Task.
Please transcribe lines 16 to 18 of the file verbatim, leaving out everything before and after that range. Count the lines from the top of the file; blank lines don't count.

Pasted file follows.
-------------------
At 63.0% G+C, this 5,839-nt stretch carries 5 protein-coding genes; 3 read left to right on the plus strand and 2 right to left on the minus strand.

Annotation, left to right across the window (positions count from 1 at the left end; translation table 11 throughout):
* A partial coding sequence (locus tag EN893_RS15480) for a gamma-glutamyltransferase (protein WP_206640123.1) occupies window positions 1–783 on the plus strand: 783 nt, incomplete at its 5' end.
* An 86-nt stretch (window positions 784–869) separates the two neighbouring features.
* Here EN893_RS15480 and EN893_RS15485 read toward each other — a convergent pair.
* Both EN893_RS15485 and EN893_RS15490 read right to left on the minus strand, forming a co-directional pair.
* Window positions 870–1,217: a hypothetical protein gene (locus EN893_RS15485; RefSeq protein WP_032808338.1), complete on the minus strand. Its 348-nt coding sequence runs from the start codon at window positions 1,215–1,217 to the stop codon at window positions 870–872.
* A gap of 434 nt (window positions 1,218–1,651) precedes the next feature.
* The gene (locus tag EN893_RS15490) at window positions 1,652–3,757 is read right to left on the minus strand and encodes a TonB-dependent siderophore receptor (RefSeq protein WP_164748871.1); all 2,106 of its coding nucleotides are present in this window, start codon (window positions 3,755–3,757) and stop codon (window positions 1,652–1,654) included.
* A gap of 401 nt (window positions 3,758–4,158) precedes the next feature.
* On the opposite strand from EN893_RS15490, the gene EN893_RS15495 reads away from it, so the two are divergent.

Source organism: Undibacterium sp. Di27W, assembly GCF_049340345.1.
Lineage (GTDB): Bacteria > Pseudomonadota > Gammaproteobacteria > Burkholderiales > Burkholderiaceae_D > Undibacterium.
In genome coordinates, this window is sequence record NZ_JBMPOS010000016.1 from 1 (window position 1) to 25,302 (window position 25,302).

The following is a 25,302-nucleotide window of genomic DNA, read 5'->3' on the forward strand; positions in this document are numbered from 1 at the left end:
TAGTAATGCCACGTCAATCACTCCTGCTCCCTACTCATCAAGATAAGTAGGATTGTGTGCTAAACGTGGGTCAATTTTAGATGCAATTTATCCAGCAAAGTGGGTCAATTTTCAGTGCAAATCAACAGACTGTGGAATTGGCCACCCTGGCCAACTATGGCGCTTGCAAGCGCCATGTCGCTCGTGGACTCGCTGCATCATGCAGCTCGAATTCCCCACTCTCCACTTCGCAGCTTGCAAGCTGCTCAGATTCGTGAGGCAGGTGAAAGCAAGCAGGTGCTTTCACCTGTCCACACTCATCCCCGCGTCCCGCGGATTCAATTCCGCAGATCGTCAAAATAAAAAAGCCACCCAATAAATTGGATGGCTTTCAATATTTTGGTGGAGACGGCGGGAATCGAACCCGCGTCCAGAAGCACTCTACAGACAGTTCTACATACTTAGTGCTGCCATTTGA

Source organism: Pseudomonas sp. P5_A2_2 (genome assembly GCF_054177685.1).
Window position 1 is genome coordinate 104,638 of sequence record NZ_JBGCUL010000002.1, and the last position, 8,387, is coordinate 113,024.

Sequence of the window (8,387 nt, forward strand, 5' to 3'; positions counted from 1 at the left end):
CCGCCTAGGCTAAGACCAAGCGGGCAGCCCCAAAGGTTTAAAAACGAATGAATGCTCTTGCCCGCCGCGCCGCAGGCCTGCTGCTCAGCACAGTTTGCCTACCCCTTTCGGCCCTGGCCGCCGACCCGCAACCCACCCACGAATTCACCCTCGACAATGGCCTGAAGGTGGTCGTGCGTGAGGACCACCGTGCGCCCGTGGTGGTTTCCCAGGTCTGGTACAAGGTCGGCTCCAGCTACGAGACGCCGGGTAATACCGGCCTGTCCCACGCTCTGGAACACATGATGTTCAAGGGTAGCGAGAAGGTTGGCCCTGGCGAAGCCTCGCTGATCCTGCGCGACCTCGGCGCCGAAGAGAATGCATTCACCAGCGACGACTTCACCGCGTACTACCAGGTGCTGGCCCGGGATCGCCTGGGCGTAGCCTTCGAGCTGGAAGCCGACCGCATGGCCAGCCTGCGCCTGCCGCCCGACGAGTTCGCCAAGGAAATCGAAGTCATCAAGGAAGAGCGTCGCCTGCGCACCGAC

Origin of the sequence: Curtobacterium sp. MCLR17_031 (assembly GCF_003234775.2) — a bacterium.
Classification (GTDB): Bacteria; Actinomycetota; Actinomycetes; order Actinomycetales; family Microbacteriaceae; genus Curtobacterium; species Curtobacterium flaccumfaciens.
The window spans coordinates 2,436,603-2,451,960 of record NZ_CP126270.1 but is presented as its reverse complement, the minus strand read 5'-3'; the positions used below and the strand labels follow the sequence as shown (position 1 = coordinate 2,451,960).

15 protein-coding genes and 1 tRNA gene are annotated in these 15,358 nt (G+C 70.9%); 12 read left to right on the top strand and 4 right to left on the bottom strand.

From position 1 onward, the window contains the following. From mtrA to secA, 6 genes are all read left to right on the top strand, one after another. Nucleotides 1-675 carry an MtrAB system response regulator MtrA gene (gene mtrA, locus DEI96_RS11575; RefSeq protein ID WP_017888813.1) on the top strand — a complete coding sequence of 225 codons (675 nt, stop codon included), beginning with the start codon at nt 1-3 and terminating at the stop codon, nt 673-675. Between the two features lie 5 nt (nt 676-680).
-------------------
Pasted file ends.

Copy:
TAGTAATGCCACGTCAATCACTCCTGCTCCCTACTCATCAAGATAAGTAGGATTGTGTGCTAAACGTGGGTCAATTTTAGATGCAATTTATCCAGCAAAGTGGGTCAATTTTCAGTGCAAATCAACAGACTGTGGAATTGGCCACCCTGGCCAACTATGGCGCTTGCAAGCGCCATGTCGCTCGTGGACTCGCTGCATCATGCAGCTCGAATTCCCCACTCTCCACTTCGCAGCTTGCAAGCTGCTCAGATTCGTGAGGCAGGTGAAAGCAAGCAGGTGCTTTCACCTGTCCACACTCATCCCCGCGTCCCGCGGATTCAATTCCGCAGATCGTCAAAATAAAAAAGCCACCCAATAAATTGGATGGCTTTCAATATTTTGGTGGAGACGGCGGGAATCGAACCCGCGTCCAGAAGCACTCTACAGACAGTTCTACATACTTAGTGCTGCCATTTGA

Source organism: Pseudomonas sp. P5_A2_2 (genome assembly GCF_054177685.1).
Window position 1 is genome coordinate 104,638 of sequence record NZ_JBGCUL010000002.1, and the last position, 8,387, is coordinate 113,024.